Missed opportunities plague Bears again
December 16, 2012, 5:40 pm
The Packers’ backward pass when they received a Bears fourth-quarter punt looked like something out of a comedy sketch. The Bears, surprised as anyone, were attentive enough to recover the fumble created by said screwy play, on Green Bay’s 16-yard line.
Down 21-10 at the time, the Bears had a golden opportunity to get a touchdown and put the squeeze on the Packers. But much like a third-quarter drive where the Bears couldn’t capitalize big on Packers' miscues, they couldn’t do it this time, either.
The Bears’ offensive issues were magnified on two second-half drives in a 21-13 loss to Green Bay. On the third-quarter one, back-to-back Packers penalties set the Bears up at Green Bay’s 5-yard line. But after Matt Forte gained four yards on first-and-goal, the Bears were stalled and had to settle for an Olindo Mare 34-yard field goal.
“On the goal line, the offensive line has got to get movement. I looked for a hole and try to hit it,” said Forte, who was stopped on second and third downs for no gain. “There are going to be unblocked players. My deal is I have to slam it up in there. That’s what I was doing. You have to give them credit, too. They played tough defense on the goal line.”
Right tackle Jonathan Scott said, “somewhere, it wasn’t 11 people working in unison. I’m not saying that’s what the reason was. But usually when we all work in unison, good things happen.”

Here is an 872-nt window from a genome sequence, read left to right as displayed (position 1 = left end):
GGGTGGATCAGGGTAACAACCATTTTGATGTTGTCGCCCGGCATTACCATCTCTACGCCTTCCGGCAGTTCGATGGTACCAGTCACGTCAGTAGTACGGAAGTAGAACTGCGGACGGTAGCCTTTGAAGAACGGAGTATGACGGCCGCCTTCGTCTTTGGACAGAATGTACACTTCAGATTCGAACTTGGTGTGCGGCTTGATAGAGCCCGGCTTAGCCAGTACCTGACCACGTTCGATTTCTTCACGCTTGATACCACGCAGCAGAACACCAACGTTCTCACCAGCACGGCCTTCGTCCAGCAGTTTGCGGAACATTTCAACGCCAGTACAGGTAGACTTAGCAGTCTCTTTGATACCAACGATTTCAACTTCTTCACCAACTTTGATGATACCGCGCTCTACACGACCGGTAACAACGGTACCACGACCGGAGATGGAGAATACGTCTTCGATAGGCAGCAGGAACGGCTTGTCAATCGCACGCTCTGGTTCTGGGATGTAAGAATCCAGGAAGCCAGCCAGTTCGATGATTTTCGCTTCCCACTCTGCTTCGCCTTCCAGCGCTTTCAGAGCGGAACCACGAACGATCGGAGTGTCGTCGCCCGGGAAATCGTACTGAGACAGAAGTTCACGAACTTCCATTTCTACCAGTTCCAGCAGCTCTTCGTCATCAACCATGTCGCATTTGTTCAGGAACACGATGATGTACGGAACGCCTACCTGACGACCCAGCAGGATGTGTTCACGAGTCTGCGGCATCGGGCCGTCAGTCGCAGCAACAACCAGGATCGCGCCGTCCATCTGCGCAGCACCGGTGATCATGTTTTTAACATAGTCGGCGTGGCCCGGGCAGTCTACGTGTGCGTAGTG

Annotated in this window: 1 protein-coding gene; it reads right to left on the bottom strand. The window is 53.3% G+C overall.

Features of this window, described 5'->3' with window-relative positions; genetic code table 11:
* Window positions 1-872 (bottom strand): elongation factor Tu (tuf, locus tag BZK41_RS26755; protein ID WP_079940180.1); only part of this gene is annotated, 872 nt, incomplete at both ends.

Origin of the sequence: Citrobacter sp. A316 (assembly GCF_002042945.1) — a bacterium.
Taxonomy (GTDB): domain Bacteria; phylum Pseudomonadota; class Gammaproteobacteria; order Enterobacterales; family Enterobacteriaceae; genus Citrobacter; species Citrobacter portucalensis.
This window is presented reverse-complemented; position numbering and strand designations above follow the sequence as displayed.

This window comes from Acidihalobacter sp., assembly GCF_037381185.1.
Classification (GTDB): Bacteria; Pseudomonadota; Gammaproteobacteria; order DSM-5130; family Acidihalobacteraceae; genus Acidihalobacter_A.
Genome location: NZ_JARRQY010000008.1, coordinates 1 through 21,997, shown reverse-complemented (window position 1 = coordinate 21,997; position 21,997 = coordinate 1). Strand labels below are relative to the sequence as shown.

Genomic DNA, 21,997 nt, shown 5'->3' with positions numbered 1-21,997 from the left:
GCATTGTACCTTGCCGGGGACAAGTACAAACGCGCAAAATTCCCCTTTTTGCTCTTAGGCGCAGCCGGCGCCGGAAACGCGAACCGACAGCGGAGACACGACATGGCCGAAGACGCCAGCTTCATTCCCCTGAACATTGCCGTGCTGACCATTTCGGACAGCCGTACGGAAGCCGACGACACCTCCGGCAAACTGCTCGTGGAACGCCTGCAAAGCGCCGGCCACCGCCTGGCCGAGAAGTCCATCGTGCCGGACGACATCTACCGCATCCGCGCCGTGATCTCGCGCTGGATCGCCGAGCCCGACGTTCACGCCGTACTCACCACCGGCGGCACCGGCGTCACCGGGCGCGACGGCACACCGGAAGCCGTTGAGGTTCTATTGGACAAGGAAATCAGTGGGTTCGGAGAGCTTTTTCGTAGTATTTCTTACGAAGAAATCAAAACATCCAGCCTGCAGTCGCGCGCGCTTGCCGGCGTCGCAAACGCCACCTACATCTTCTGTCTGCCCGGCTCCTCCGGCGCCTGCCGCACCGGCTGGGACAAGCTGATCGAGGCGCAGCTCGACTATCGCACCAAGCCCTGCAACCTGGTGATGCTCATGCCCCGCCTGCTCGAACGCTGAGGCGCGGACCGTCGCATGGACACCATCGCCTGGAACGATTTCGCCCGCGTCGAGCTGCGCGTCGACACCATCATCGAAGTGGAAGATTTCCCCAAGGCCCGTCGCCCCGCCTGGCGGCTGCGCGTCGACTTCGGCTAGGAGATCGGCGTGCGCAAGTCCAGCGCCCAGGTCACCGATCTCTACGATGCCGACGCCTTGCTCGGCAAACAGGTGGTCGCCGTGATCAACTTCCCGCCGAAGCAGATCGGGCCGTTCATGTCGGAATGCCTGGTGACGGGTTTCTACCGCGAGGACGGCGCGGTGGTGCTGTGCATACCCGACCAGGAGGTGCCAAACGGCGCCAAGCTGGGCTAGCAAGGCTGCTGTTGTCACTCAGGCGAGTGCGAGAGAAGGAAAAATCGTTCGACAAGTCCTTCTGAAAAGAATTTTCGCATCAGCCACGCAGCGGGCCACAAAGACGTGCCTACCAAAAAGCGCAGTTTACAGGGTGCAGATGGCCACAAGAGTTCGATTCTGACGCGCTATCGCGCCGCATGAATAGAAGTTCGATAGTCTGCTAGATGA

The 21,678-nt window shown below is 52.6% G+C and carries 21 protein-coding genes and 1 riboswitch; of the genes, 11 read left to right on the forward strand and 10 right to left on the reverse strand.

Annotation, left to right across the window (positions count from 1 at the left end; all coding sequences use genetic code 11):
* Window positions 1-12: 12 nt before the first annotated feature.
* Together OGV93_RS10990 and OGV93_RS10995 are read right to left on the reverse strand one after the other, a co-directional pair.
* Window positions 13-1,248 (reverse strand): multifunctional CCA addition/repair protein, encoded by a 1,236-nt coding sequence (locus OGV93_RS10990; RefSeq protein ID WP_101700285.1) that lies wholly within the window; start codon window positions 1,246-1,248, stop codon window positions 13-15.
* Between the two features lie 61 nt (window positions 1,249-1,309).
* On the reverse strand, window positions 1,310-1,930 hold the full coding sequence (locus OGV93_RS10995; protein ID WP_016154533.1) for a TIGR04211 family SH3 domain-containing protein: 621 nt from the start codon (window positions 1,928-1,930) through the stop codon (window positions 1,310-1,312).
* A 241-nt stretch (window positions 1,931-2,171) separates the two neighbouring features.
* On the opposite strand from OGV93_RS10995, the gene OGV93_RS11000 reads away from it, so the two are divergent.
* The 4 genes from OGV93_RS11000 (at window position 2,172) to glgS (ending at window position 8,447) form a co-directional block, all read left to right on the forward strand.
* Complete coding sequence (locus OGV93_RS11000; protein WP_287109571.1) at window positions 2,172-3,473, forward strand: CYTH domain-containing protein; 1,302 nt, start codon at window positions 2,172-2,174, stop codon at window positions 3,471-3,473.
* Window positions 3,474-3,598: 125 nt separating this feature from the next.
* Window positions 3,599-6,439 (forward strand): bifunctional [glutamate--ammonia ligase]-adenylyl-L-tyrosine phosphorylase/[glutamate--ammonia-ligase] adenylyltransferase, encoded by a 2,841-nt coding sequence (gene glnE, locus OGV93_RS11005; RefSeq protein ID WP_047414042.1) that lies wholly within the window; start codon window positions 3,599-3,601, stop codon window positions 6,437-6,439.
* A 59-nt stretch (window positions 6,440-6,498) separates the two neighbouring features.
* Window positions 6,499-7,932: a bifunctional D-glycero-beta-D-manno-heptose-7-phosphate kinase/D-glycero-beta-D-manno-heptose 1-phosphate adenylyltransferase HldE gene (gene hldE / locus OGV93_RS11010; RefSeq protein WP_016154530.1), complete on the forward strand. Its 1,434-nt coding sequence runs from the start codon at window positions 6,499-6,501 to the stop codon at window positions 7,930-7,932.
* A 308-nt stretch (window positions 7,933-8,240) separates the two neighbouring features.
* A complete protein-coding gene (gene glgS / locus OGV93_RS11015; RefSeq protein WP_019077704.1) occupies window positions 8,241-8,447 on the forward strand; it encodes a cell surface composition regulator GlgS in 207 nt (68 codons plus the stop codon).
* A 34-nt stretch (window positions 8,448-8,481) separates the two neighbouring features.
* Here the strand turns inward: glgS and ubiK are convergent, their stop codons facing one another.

And while the Bears have been banged up and rotating different players at different spots on the offensive line, Scott said that’s not an issue.
“We work well together, we talk, we communicate,” Scott said. “They have faith in all seven linemen, and all seven linemen have to be accountable.”
But the Bears got the chance to make amends. Flash forward to that bizarre Packers special-teams call in the fourth quarter. Not only did the Bears fail to get a touchdown starting at Green Bay’s 16, they didn’t even gain a yard.
“That’s another opportunity we’ve got to take advantage of,” said quarterback Jay Cutler, who was “surprised” at the Packers’ pass. “To get a ball like that, when the score is 21-10, those things don’t happen often. To get a turnover was a great job by special teams. For us not to take advantage of that kind of opportunity is another reason you lose football games.”
Not that the Bears were alone. Twice, the Packers could’ve extended their lead on Sunday. Beleaguered kicker Mason Crosby’s frustrating season continued, however, as he missed 43- and 42-yard field goals. He’s now 17-of-29 for the season. Didn’t matter: Aaron Rodgers’ three touchdown passes to James Jones were eventually enough.
The Bears’ offense has had its struggles all season. But not getting the optimum number of points on those two drives, in this big of a game, against their division rival, was incredibly costly.
“It hurts,” coach Lovie Smith said. “It was a one-score game at the end. We had excellent field position. You’ve got to capitalize and that’s the case most of the time. You can’t rely on field goals in those situations. We need to get touchdowns.”
Tags: Jay Cutler
, Matt Forte
, Chicago Bears
, Lovie Smith
, Green Bay Packers